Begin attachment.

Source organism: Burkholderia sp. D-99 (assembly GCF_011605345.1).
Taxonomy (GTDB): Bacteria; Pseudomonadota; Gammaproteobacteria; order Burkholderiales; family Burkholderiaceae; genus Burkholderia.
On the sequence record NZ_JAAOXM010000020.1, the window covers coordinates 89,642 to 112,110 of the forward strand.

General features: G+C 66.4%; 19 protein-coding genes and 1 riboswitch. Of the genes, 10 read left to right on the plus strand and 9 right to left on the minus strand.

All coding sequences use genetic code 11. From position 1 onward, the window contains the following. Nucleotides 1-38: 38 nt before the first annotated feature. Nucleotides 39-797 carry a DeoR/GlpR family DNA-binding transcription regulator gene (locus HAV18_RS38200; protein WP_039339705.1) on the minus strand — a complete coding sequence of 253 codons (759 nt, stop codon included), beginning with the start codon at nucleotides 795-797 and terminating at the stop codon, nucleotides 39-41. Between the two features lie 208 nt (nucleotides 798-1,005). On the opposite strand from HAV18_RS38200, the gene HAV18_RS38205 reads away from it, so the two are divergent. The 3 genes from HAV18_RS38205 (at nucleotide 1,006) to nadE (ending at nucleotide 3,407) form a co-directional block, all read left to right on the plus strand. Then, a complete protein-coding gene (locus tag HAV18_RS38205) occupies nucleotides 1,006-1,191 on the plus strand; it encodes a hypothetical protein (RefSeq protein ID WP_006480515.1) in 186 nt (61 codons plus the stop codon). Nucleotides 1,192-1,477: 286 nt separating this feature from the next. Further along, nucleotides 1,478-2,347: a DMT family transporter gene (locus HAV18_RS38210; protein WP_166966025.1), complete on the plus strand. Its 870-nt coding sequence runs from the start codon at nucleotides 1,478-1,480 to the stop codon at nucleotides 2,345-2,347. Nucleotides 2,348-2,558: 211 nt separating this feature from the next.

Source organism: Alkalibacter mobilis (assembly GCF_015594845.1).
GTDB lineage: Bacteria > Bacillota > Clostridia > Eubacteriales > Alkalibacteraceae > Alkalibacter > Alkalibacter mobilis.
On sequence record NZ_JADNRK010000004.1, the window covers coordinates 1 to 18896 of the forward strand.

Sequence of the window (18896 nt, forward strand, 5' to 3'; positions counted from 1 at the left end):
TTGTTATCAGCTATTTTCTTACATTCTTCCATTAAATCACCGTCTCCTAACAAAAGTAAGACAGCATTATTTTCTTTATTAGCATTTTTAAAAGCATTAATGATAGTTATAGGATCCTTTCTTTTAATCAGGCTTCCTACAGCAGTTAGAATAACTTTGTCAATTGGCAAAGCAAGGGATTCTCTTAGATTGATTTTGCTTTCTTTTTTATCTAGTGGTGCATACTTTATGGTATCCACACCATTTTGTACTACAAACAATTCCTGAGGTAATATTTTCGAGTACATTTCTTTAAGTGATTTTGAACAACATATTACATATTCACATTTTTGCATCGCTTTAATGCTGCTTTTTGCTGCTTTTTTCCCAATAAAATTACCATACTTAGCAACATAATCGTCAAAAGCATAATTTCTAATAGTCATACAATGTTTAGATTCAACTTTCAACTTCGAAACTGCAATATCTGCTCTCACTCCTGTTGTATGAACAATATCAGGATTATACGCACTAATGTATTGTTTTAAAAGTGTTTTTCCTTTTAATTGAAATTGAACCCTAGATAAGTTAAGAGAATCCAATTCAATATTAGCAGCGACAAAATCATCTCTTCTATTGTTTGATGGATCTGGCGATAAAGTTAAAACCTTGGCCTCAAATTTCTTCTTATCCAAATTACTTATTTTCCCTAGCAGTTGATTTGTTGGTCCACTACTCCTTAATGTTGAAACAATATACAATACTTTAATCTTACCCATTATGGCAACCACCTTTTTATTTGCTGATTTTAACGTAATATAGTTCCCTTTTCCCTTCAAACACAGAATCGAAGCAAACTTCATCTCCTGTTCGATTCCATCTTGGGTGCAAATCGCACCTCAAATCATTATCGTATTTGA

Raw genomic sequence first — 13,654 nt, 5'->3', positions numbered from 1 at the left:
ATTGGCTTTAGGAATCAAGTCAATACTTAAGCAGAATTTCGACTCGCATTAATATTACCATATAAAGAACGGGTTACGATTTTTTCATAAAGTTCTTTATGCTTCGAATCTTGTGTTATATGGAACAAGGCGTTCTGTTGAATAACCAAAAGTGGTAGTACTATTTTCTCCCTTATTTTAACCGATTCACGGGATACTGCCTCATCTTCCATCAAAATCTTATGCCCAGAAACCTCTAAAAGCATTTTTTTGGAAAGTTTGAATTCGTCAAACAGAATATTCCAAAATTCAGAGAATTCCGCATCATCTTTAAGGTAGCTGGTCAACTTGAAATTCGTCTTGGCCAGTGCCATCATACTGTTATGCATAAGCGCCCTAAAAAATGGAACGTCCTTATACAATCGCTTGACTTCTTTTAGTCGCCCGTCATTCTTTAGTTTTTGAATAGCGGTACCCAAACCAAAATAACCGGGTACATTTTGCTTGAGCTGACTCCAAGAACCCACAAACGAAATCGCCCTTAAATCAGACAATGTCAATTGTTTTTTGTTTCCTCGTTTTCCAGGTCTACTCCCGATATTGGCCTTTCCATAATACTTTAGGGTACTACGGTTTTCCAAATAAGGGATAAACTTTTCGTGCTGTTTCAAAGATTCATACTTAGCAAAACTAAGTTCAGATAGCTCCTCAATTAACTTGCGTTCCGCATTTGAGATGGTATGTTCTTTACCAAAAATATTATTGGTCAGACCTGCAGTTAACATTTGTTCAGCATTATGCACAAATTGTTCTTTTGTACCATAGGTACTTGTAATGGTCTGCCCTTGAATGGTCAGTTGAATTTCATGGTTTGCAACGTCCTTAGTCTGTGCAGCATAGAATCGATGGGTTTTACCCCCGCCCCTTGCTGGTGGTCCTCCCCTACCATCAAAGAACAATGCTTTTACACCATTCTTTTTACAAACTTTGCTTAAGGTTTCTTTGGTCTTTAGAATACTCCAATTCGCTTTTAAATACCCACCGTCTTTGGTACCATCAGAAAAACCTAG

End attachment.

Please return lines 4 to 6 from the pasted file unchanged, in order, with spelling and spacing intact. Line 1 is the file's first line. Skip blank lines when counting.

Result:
General features: G+C 66.4%; 19 protein-coding genes and 1 riboswitch. Of the genes, 10 read left to right on the plus strand and 9 right to left on the minus strand.

All coding sequences use genetic code 11. From position 1 onward, the window contains the following. Nucleotides 1-38: 38 nt before the first annotated feature. Nucleotides 39-797 carry a DeoR/GlpR family DNA-binding transcription regulator gene (locus HAV18_RS38200; protein WP_039339705.1) on the minus strand — a complete coding sequence of 253 codons (759 nt, stop codon included), beginning with the start codon at nucleotides 795-797 and terminating at the stop codon, nucleotides 39-41. Between the two features lie 208 nt (nucleotides 798-1,005). On the opposite strand from HAV18_RS38200, the gene HAV18_RS38205 reads away from it, so the two are divergent. The 3 genes from HAV18_RS38205 (at nucleotide 1,006) to nadE (ending at nucleotide 3,407) form a co-directional block, all read left to right on the plus strand. Then, a complete protein-coding gene (locus tag HAV18_RS38205) occupies nucleotides 1,006-1,191 on the plus strand; it encodes a hypothetical protein (RefSeq protein ID WP_006480515.1) in 186 nt (61 codons plus the stop codon). Nucleotides 1,192-1,477: 286 nt separating this feature from the next. Further along, nucleotides 1,478-2,347: a DMT family transporter gene (locus HAV18_RS38210; protein WP_166966025.1), complete on the plus strand. Its 870-nt coding sequence runs from the start codon at nucleotides 1,478-1,480 to the stop codon at nucleotides 2,345-2,347. Nucleotides 2,348-2,558: 211 nt separating this feature from the next.

Source organism: Alkalibacter mobilis (assembly GCF_015594845.1).